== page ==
A story of four women trying to get pregnant, stay pregnant or become un-pregnant has earned Hamilton actress and playwright Elisabeth Easther a top writing award
Seed was named this year's recipient of the Adam NZ Play Award at an event at Wellington's Circa Theatre on Saturday.
The award recognises and celebrates the best in new writing for the theatre, and the judges described Seed as "highly entertaining, funny and sophisticated". Easther also received the award for best play by a woman playwright. A rehearsed reading of Seed followed the announcement.
Easther is a writer, actor, journalist and broadcaster. Born and bred in Hamilton, she is a graduate of Toi Whakaari: New Zealand Drama School and became a household name in the 1990s for her memorable turn as Shortland Streets psychotic nurse, Carla Crozier. Easther's plays include Raw, Salt, and Famous Flora, which is based on the life of renowned Auckland madam, socialite, and raconteur Flora McKenzie. She is also a regular contributor on Radio NZ National and is a voice-over artist, notably for Whittakers Chocolate and Sky TV.
Seed is about the anxiety some women experience to learn they're pregnant, even while in loving relationships, and about fancy fertility clinics that prey on people's primal urge to replicate, in the hope of cementing the bond with their partner in a way a ring, a house or a promise doesn't. It will have its world premiere season at Auckland's Basement Theatre in June.
"It really is the most exciting thing," Easther told the Waikato Times.
"I've never won anything of this magnitude in my life, although I've had countless rejection letters and disappointments, so this will go a long way in boosting morale.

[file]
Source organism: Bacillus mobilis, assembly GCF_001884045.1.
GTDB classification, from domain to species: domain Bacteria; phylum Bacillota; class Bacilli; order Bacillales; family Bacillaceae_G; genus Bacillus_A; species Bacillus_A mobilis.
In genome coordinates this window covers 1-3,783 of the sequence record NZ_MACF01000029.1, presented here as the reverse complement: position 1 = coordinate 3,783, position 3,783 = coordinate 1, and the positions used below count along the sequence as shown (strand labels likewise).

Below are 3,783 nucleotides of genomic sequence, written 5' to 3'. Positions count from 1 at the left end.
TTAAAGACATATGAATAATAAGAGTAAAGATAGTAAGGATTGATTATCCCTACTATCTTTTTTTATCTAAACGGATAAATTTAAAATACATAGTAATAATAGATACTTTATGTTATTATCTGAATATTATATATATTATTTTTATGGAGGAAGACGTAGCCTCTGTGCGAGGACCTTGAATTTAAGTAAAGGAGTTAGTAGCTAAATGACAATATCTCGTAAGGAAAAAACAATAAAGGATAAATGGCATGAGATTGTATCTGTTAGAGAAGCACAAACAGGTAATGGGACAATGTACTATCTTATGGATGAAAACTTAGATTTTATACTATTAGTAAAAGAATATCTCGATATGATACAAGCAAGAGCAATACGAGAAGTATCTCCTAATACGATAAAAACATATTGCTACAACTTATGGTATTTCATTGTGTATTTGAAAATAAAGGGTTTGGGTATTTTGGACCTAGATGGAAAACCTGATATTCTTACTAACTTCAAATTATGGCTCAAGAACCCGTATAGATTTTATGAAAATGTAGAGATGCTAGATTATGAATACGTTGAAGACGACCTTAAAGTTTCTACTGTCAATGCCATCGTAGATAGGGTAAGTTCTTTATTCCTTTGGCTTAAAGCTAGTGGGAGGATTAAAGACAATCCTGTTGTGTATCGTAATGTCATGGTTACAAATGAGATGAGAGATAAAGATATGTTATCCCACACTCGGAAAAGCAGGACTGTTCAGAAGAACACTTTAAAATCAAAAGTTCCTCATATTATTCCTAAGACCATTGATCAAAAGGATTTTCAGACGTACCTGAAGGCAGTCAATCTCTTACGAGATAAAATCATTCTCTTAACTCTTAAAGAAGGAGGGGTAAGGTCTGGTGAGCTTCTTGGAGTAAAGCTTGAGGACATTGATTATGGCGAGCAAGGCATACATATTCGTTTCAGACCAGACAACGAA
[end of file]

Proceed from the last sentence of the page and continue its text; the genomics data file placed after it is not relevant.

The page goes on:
"The days when it all feels too hard, and I think writing is a stupid thing to want to do, I'll look at the certificate and plough on. It also comes with $5000, which I'd love to spend on me, me, me but the Basement production was turned down for Creative New Zealand funding two days after I learnt about this win, so it's a timely cheque as the cash will go straight into that."
Born in 1970, Easther went to Waikato Diocesan School for Girls and then studied at Waikato University for a year before heading to Victoria University, "ostensibly to take up law . . . but when I got to Victoria I found the drama department and the next thing I know I had a BA in theatre and film.
"I loved growing up in Hamilton and still feel like a Hamiltonian, even though I've lived in so many other places."
Acclaimed actor and director Nancy Brunning was named as co-runner-up for her first play Hikoi, a moving and powerful play about a Maori family facing radical change in the 1970s and '80s. Hikoi also won the award for best play by a Maori writer.
Pip Hall was also named co-runner up for her play Mule, an intriguing script about a conman seducing a vulnerable New Zealand woman into being a drug mule via the internet. Hall is the president of the New Zealand Writers' Guild and has worked in theatre, film and television for almost 20 years.
Two "highly commended" awards were given to Mei Lin Te Puea Hansen for her play The Mooncake and the Kumara and Sam Brooks for his play Riding in Cars with (Mostly Straight) Boys.
The Adam NZ Play Award, now in its seventh year, is the only one of its kind for new writing.
The only entrance requirements are that the playwright be a New Zealand citizen or permanent resident and that the play has not had a professional production.
- Waikato Times
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